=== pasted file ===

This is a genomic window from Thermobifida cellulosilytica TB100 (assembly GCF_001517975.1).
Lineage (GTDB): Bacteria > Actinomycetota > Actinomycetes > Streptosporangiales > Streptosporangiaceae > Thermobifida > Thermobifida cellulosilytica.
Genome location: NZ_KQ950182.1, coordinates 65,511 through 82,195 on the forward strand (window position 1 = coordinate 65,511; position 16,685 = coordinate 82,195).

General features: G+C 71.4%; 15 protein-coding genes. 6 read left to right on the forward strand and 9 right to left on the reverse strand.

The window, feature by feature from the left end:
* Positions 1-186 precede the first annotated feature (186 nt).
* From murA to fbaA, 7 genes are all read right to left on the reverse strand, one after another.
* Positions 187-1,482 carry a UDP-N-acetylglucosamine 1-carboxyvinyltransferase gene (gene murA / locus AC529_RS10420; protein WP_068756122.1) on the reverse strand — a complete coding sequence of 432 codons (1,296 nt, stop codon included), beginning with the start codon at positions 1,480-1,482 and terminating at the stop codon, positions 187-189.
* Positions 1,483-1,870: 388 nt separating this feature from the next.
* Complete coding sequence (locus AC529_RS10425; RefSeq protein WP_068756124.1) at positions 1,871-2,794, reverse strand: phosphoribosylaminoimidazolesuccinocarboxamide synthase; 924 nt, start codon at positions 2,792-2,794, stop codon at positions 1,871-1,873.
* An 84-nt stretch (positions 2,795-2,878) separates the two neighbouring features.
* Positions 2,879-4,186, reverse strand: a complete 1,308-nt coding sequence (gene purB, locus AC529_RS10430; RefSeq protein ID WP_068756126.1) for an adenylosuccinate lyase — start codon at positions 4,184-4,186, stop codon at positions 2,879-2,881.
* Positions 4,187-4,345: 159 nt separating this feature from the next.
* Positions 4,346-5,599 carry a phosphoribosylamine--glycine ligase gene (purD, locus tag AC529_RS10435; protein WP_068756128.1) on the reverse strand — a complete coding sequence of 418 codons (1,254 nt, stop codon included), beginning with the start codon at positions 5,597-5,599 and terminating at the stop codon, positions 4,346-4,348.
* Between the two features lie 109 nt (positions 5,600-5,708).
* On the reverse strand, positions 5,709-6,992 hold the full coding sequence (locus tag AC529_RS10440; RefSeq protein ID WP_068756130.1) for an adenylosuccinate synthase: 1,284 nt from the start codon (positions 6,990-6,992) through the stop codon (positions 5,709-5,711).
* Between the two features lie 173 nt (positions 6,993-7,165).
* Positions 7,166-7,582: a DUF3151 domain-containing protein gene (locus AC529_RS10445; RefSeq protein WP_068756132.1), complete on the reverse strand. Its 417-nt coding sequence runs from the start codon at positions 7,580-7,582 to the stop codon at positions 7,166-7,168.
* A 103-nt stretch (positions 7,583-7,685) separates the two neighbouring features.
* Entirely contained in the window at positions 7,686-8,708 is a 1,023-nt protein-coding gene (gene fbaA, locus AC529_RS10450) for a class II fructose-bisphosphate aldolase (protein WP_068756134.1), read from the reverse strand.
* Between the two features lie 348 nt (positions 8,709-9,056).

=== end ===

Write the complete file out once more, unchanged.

This is a genomic window from Thermobifida cellulosilytica TB100 (assembly GCF_001517975.1).
Lineage (GTDB): Bacteria > Actinomycetota > Actinomycetes > Streptosporangiales > Streptosporangiaceae > Thermobifida > Thermobifida cellulosilytica.
Genome location: NZ_KQ950182.1, coordinates 65,511 through 82,195 on the forward strand (window position 1 = coordinate 65,511; position 16,685 = coordinate 82,195).

General features: G+C 71.4%; 15 protein-coding genes. 6 read left to right on the forward strand and 9 right to left on the reverse strand.

The window, feature by feature from the left end:
* Positions 1-186 precede the first annotated feature (186 nt).
* From murA to fbaA, 7 genes are all read right to left on the reverse strand, one after another.
* Positions 187-1,482 carry a UDP-N-acetylglucosamine 1-carboxyvinyltransferase gene (gene murA / locus AC529_RS10420; protein WP_068756122.1) on the reverse strand — a complete coding sequence of 432 codons (1,296 nt, stop codon included), beginning with the start codon at positions 1,480-1,482 and terminating at the stop codon, positions 187-189.
* Positions 1,483-1,870: 388 nt separating this feature from the next.
* Complete coding sequence (locus AC529_RS10425; RefSeq protein WP_068756124.1) at positions 1,871-2,794, reverse strand: phosphoribosylaminoimidazolesuccinocarboxamide synthase; 924 nt, start codon at positions 2,792-2,794, stop codon at positions 1,871-1,873.
* An 84-nt stretch (positions 2,795-2,878) separates the two neighbouring features.
* Positions 2,879-4,186, reverse strand: a complete 1,308-nt coding sequence (gene purB, locus AC529_RS10430; RefSeq protein ID WP_068756126.1) for an adenylosuccinate lyase — start codon at positions 4,184-4,186, stop codon at positions 2,879-2,881.
* Positions 4,187-4,345: 159 nt separating this feature from the next.
* Positions 4,346-5,599 carry a phosphoribosylamine--glycine ligase gene (purD, locus tag AC529_RS10435; protein WP_068756128.1) on the reverse strand — a complete coding sequence of 418 codons (1,254 nt, stop codon included), beginning with the start codon at positions 5,597-5,599 and terminating at the stop codon, positions 4,346-4,348.
* Between the two features lie 109 nt (positions 5,600-5,708).
* On the reverse strand, positions 5,709-6,992 hold the full coding sequence (locus tag AC529_RS10440; RefSeq protein ID WP_068756130.1) for an adenylosuccinate synthase: 1,284 nt from the start codon (positions 6,990-6,992) through the stop codon (positions 5,709-5,711).
* Between the two features lie 173 nt (positions 6,993-7,165).
* Positions 7,166-7,582: a DUF3151 domain-containing protein gene (locus AC529_RS10445; RefSeq protein WP_068756132.1), complete on the reverse strand. Its 417-nt coding sequence runs from the start codon at positions 7,580-7,582 to the stop codon at positions 7,166-7,168.
* A 103-nt stretch (positions 7,583-7,685) separates the two neighbouring features.
* Entirely contained in the window at positions 7,686-8,708 is a 1,023-nt protein-coding gene (gene fbaA, locus AC529_RS10450) for a class II fructose-bisphosphate aldolase (protein WP_068756134.1), read from the reverse strand.
* Between the two features lie 348 nt (positions 8,709-9,056).